Neck veins emerge like night crawlers after rain when football memories flood Earle Bruce's mind. Mention a big win or bad loss and the former Ohio State coach sets his jaw, squints and leans into you -- exactly as he did while coaching the Buckeyes from 1979 to '87.
There is some Woody Hayes in there, which is understandable. Bruce briefly played for and coached under Hayes (1966 to '71) before replacing him. More on that in a minute.
Bruce is 85. But talk football with him and time reverses. The stroke he suffered in August of 2015? Mostly behind him. Jog his memory and he is fine. Get him going about the 1985 Iowa game, when the No. 8 Buckeyes knocked off the No. 1 Hawkeyes -- or mention former oily Texas A&M coach Jackie Sherrill -- and Earle is back on the sideline. Setting his jaw. Leaning in.
The man deserves to be honored, and it happened Saturday before the homecoming game against Rutgers, when Bruce will dot the "i" during Script Ohio. He ranks it among his greatest honors, right there with the time Michigan coach Bo Schembechler, after losing to the Buckeyes in 1987, told the Ohio State coach, "I hate losing. Hate it. But not today." It was Bo's way of paying tribute to Bruce, who had been fired earlier in the week.
Bruce is credited with somewhat modernizing Hayes' methods, especially on offense, which immediately led to an undefeated regular season in 1979 that would have ended with a national championship if not for Southern California tailback Charles White rushing for 247 yards and the winning touchdown in the Trojans' 17-16 Rose Bowl win.
"Oh bleep," Bruce blurts.
Pop, pop. Out come the veins in his neck.
It should be noted that Bruce's .755 winning percentage is not drastically worse than Hayes' .761 (and ranks fourth, one spot behind Hayes, among the eight coaches who spent at least five seasons at OSU). Still, Bruce is only remembered by many as the coach who replaced Hayes when the Old Man was fired after the 1978 Gator Bowl.
"Following Woody" no longer is the burden it was when "the old-timers demanded we always be 10-0," Bruce said. But while the weight has lifted, replacing a legend seldom means enjoying a clean getaway from the predecessor's legacy.
Make no mistake, Bruce admires Hayes, who recruited him as a running back out of Maryland and burned coaching toughness into him. Earle remains very much old school, but he also learned what not to do from watching Hayes.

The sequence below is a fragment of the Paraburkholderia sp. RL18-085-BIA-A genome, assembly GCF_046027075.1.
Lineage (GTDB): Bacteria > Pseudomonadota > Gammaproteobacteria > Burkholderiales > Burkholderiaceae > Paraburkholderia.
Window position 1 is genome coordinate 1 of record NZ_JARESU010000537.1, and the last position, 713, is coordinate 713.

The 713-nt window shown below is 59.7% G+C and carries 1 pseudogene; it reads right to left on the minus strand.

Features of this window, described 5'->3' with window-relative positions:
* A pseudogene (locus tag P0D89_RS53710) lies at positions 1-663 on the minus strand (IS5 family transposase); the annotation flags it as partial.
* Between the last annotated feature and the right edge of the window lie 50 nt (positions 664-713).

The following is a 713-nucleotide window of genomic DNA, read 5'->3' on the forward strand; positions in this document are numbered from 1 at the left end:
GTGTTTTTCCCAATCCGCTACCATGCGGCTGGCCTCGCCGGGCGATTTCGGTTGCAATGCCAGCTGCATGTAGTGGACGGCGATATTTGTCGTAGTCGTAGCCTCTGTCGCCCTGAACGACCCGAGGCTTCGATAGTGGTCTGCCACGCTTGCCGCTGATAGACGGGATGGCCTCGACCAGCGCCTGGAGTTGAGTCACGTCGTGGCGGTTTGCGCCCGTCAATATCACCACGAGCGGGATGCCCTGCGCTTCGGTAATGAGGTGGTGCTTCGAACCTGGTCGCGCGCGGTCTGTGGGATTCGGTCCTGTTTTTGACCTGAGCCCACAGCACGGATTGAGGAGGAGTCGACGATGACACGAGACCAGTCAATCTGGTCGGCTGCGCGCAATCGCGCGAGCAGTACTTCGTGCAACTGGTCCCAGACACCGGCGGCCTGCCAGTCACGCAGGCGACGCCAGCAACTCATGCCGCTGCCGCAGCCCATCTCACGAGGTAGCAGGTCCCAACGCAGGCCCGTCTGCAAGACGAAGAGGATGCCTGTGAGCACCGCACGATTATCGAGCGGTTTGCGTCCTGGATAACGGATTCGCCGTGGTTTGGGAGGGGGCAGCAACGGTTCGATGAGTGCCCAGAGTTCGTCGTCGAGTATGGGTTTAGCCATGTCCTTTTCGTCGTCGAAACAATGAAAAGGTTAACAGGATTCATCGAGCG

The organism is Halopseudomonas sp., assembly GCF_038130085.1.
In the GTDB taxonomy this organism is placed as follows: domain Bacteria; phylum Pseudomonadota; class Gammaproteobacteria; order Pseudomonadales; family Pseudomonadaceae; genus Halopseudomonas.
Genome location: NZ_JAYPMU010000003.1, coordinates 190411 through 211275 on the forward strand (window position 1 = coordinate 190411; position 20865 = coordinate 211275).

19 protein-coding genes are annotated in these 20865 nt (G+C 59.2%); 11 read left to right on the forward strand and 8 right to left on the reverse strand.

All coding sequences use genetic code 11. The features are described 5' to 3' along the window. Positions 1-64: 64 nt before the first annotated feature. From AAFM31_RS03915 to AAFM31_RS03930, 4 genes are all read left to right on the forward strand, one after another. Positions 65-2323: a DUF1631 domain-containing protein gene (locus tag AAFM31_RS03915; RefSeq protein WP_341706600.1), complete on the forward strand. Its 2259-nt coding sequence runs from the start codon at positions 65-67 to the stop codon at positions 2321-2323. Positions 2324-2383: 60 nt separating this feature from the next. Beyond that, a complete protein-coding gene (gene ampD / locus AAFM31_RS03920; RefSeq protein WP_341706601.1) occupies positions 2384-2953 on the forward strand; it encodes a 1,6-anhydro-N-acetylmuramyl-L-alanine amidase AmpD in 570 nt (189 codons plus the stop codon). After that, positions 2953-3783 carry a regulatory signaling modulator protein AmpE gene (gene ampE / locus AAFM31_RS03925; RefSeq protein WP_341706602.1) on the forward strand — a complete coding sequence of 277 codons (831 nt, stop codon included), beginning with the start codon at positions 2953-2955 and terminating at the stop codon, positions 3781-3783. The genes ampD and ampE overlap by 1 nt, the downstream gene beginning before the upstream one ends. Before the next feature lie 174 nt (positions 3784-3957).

Hayes was hard on his assistants, most of whom held a love-hate relationship with their boss. Earle attempted a more progressive approach. That doesn't mean he never fired assistants -- he famously canned Nick Saban after the 1981 Liberty Bowl -- but he was less impetuous than his predecessor.
Bruce often was on the receiving end of Hayes' rants, and once was "fired" from picking which movies the team saw on trips.
The night before the 1969 game at Minnesota, Bruce innocently chose the counterculture biker movie "Easy Rider" -- which he knew nothing about -- because "the players threatened to throw me in the lake if I picked a Disney movie," he said.
When the Buckeyes defeated the Golden Gophers "only" by a 34-7 score -- "Woody wanted 65 points," Bruce recalled -- Hayes blamed the offensive malaise on "that damn movie" and assigned running backs coach Rudy Hubbard to select future films.
In his residence-home apartment in Hilliard,Ohio where he lives alone after the 2011 death of Jean, his wife of 56 years, Bruce leaned forward on his couch.
"Have I told you the Valium story?" he asked.
"I had never coached with Woody -- wow -- and the last day of spring practice (in 1966) my heart is pounding and I go to the training staff and the doctor said, 'Welcome to the club.' I said, 'What's the club?' He says, 'We're going to tell you how to get rid of this heart palpitation. Here's a Valium. I want you to go home, get the tub filled up, take the Valium, jump in the tub and for 45 minutes you cuss that son of a bitch right out.'"
Bruce followed the doctor's orders until his daughters, ages 4 and 2, knocked on the bathroom door and asked, "Who's in there with you, daddy?"
Bruce was not always easy on his assistants, but only because he held them to the high standard he knew them capable of achieving.
Former Ohio State linebacker Chris Spielman counts Bruce's culture of accountability as his old coach's lasting legacy.
"He had the capability of seeing what each individual was capable of, and holding him to that level." Spielman said. "He had enough respect for you not to lower that standard."
Well done, coach. Enjoy your special day.
This article was written by Rob Oller from The Columbus Dispatch and was legally licensed through the NewsCred publisher network.